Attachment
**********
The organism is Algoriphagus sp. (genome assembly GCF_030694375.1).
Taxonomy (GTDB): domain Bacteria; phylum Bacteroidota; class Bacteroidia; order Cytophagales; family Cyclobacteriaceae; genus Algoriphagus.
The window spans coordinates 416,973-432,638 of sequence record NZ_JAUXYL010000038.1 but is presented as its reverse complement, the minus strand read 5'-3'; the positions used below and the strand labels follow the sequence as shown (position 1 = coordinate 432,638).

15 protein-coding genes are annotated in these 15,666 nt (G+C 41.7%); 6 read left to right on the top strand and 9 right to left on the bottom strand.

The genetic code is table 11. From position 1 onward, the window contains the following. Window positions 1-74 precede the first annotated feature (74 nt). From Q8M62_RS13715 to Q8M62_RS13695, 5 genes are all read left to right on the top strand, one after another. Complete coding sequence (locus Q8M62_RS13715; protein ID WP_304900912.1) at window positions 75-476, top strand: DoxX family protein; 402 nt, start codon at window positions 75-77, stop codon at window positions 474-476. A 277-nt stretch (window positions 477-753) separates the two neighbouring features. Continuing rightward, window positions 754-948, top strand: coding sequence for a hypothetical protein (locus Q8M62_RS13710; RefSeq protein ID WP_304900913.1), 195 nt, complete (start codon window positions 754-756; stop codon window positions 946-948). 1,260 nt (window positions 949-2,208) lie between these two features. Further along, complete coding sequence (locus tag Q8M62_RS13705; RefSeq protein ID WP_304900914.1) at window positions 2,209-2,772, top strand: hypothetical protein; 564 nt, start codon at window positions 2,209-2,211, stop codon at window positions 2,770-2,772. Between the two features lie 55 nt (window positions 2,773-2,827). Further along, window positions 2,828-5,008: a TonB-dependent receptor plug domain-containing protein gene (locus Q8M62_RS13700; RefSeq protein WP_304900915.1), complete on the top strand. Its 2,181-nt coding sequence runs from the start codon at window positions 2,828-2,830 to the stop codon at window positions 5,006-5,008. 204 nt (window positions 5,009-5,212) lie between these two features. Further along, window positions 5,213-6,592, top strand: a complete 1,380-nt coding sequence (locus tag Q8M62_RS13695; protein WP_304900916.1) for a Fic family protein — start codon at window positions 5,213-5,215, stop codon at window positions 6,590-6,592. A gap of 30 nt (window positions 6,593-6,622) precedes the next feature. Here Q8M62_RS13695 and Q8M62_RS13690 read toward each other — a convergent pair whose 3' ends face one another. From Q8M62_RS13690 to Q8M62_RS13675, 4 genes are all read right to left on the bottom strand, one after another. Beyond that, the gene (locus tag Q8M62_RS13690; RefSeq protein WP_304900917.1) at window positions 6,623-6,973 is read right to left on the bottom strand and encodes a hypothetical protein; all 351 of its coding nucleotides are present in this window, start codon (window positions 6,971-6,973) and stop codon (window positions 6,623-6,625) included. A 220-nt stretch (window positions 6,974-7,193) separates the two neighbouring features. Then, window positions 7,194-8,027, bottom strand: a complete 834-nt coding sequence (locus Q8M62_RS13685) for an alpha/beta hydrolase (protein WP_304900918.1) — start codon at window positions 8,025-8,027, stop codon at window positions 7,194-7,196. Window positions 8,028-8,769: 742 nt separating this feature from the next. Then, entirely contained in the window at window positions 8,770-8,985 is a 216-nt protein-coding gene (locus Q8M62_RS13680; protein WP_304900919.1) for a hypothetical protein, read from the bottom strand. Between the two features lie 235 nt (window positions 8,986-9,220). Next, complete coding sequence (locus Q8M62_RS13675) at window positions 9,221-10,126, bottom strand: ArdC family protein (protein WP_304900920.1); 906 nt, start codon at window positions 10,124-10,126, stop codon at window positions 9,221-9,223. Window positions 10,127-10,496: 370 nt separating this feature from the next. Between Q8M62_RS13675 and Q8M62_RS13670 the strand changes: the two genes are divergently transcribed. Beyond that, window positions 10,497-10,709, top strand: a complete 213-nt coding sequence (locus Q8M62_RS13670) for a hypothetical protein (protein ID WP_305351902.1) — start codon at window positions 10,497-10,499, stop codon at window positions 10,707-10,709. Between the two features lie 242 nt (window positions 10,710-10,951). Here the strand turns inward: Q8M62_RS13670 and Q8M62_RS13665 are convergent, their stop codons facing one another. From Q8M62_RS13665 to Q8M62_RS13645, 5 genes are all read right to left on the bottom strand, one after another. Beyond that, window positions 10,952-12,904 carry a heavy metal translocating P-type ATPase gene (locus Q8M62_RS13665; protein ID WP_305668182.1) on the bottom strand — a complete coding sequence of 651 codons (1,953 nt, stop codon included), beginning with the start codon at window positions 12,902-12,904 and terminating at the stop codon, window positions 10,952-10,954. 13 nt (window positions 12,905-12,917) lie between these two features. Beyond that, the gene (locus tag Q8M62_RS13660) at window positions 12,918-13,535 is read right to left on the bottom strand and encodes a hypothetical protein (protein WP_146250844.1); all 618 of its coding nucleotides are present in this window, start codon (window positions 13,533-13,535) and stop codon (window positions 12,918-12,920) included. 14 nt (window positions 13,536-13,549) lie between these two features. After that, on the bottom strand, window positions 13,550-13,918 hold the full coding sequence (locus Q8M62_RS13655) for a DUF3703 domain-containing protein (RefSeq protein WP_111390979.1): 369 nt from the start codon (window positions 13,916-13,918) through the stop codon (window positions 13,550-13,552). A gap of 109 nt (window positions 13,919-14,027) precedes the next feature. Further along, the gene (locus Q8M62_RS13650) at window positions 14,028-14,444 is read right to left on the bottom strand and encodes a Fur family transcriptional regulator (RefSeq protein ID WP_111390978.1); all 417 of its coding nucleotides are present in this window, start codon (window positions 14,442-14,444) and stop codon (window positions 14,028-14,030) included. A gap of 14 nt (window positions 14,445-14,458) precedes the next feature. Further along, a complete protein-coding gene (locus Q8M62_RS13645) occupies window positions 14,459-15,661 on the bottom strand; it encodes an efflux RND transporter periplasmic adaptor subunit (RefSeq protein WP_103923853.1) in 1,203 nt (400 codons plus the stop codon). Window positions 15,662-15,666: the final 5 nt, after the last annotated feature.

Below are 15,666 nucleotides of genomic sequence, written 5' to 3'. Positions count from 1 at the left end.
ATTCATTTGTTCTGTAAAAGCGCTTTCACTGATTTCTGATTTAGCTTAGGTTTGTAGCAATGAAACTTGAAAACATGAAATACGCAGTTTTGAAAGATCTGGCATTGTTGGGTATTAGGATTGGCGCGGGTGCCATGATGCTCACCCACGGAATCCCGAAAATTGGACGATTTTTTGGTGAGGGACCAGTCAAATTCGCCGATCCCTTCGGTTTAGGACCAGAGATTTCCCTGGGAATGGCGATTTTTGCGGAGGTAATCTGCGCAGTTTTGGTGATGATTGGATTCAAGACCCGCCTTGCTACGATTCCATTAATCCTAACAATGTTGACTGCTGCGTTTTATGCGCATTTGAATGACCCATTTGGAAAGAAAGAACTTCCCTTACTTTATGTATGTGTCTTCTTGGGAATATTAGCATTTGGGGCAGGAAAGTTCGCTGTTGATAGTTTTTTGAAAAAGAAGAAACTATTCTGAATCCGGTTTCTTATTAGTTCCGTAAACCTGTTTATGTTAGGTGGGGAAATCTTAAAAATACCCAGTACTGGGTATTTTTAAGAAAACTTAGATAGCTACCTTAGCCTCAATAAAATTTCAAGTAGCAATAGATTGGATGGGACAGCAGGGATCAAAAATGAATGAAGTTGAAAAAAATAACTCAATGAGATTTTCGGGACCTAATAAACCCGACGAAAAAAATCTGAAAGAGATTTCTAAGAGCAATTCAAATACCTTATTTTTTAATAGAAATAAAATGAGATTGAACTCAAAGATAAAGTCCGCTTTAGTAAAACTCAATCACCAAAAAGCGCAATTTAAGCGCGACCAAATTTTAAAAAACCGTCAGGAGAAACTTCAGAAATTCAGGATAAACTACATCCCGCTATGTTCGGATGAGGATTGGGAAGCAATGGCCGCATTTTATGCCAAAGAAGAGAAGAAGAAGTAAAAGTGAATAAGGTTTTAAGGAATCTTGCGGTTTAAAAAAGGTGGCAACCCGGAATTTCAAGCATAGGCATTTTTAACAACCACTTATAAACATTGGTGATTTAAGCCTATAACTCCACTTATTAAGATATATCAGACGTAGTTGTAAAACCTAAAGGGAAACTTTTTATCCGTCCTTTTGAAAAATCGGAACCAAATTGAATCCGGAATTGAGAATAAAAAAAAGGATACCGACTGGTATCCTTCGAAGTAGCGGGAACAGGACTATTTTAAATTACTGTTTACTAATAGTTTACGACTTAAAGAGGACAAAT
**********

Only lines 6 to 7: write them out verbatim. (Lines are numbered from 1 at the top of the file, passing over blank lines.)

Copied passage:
Below are 15,666 nucleotides of genomic sequence, written 5' to 3'. Positions count from 1 at the left end.
ATTCATTTGTTCTGTAAAAGCGCTTTCACTGATTTCTGATTTAGCTTAGGTTTGTAGCAATGAAACTTGAAAACATGAAATACGCAGTTTTGAAAGATCTGGCATTGTTGGGTATTAGGATTGGCGCGGGTGCCATGATGCTCACCCACGGAATCCCGAAAATTGGACGATTTTTTGGTGAGGGACCAGTCAAATTCGCCGATCCCTTCGGTTTAGGACCAGAGATTTCCCTGGGAATGGCGATTTTTGCGGAGGTAATCTGCGCAGTTTTGGTGATGATTGGATTCAAGACCCGCCTTGCTACGATTCCATTAATCCTAACAATGTTGACTGCTGCGTTTTATGCGCATTTGAATGACCCATTTGGAAAGAAAGAACTTCCCTTACTTTATGTATGTGTCTTCTTGGGAATATTAGCATTTGGGGCAGGAAAGTTCGCTGTTGATAGTTTTTTGAAAAAGAAGAAACTATTCTGAATCCGGTTTCTTATTAGTTCCGTAAACCTGTTTATGTTAGGTGGGGAAATCTTAAAAATACCCAGTACTGGGTATTTTTAAGAAAACTTAGATAGCTACCTTAGCCTCAATAAAATTTCAAGTAGCAATAGATTGGATGGGACAGCAGGGATCAAAAATGAATGAAGTTGAAAAAAATAACTCAATGAGATTTTCGGGACCTAATAAACCCGACGAAAAAAATCTGAAAGAGATTTCTAAGAGCAATTCAAATACCTTATTTTTTAATAGAAATAAAATGAGATTGAACTCAAAGATAAAGTCCGCTTTAGTAAAACTCAATCACCAAAAAGCGCAATTTAAGCGCGACCAAATTTTAAAAAACCGTCAGGAGAAACTTCAGAAATTCAGGATAAACTACATCCCGCTATGTTCGGATGAGGATTGGGAAGCAATGGCCGCATTTTATGCCAAAGAAGAGAAGAAGAAGTAAAAGTGAATAAGGTTTTAAGGAATCTTGCGGTTTAAAAAAGGTGGCAACCCGGAATTTCAAGCATAGGCATTTTTAACAACCACTTATAAACATTGGTGATTTAAGCCTATAACTCCACTTATTAAGATATATCAGACGTAGTTGTAAAACCTAAAGGGAAACTTTTTATCCGTCCTTTTGAAAAATCGGAACCAAATTGAATCCGGAATTGAGAATAAAAAAAAGGATACCGACTGGTATCCTTCGAAGTAGCGGGAACAGGACTATTTTAAATTACTGTTTACTAATAGTTTACGACTTAAAGAGGACAAAT